“As the first place in America to be struck hard by the coronavirus and the first to successfully manage its containment, New York should step up to chart the course for recovery of urban centers everywhere,” the letter reads.
The signatories include a who’s who of New York real estate executives: Among the dozens of industry bigwigs included are Vornado Realty Trust’s Steven Roth, HFZ Capital Group’s Ziel Feldman, Related Companies CEO Jeff Blau, Douglas Durst, Blackstone Group’s Steven Schwarzman and Tishman Speyer’s Rob Speyer.
This is the second letter that the Partnership has sent to de Blasio, calling for the city’s revival. The first asked for actions to be taken regarding public safety and other quality of life issues facing the city.
The pandemic has had significant impacts on the city’s economy. In less than five months, the New York metropolitan region lost 1 million jobs and up to a third of the city’s small businesses are projected to permanently close. Additionally, the region’s affordable housing deficit is projected to increase by at least 150,000 units, according to a July report by the Partnership for New York City, which was cited in the new letter.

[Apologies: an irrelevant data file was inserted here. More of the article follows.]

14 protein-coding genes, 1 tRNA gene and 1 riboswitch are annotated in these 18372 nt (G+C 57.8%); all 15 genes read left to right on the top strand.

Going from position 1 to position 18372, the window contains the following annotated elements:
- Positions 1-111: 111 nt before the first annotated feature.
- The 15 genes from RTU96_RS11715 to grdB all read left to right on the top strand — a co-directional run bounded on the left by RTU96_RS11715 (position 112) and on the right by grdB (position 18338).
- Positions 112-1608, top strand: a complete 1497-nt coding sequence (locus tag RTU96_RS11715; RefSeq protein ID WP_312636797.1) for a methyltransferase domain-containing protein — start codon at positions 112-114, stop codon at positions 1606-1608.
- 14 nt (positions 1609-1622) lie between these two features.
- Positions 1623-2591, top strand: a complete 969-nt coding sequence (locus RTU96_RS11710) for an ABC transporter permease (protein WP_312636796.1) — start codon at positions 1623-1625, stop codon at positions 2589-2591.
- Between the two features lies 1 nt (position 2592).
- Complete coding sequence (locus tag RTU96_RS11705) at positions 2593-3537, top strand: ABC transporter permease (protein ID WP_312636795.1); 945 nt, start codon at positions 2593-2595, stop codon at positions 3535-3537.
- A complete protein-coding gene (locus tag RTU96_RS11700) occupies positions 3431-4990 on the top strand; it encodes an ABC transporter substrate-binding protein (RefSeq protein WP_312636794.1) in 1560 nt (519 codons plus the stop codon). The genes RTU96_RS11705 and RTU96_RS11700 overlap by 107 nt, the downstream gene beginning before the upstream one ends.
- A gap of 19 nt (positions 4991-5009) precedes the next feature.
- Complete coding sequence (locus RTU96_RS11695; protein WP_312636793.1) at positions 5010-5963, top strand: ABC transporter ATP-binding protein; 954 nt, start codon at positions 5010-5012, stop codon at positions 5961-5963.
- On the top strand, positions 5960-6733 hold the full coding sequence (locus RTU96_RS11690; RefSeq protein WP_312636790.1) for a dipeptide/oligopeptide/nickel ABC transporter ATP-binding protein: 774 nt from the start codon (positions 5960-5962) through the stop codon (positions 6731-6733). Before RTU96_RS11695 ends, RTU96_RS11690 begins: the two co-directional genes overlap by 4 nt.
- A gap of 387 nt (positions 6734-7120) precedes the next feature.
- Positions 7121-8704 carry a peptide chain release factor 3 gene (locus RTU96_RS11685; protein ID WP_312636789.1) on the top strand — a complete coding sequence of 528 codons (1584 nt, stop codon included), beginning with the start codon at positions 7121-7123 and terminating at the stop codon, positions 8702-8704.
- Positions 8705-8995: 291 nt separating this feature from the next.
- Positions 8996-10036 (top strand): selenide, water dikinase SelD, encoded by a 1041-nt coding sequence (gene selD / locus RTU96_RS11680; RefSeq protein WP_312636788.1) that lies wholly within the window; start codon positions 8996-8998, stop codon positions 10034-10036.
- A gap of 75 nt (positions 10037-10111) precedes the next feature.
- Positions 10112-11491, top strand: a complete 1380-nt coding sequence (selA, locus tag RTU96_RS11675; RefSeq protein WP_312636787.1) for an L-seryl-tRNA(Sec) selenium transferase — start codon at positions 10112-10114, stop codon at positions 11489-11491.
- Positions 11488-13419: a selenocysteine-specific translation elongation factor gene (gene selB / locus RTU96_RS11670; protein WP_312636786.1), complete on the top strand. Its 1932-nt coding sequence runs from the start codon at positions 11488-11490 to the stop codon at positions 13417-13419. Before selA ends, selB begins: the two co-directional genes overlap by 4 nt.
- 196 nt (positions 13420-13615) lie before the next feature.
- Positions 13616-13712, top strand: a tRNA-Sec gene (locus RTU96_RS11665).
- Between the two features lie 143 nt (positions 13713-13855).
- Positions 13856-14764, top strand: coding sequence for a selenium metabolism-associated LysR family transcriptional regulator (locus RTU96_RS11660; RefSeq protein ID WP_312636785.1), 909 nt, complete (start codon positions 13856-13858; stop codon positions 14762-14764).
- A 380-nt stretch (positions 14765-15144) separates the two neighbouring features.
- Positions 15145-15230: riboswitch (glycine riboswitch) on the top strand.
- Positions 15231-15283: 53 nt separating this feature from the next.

Following the original letter, de Blasio called for office workers to return to the office and began a new cleanliness initiative focused on streets and parks.
“It’s time to start moving, more and more,” de Blasio said at a press briefing Tuesday.
Judge Janet DiFiore and Tax Equity Now’s policy director Martha Stark Credit: NY Courts and NYU Wagner)
The state’s highest court this week dismissed an appeal that sought to reform New York’s property tax system on the grounds it favors luxury condos and single-family homes, and perpetuates racial inequalities.
The New York Court of Appeals did not rule on the merits of the case, but dismissed Tax Equity Now New York’s claim because “no substantial constitutional question is directly involved.”
But the coalition isn’t giving up. It will now petition on the basis of its non-constitutional claims, said John Gallagher, a spokesperson for the reform group, which includes prominent developers RXR Realty and the Durst Organization, as well as the NAACP and the Citizens’ Budget Commission.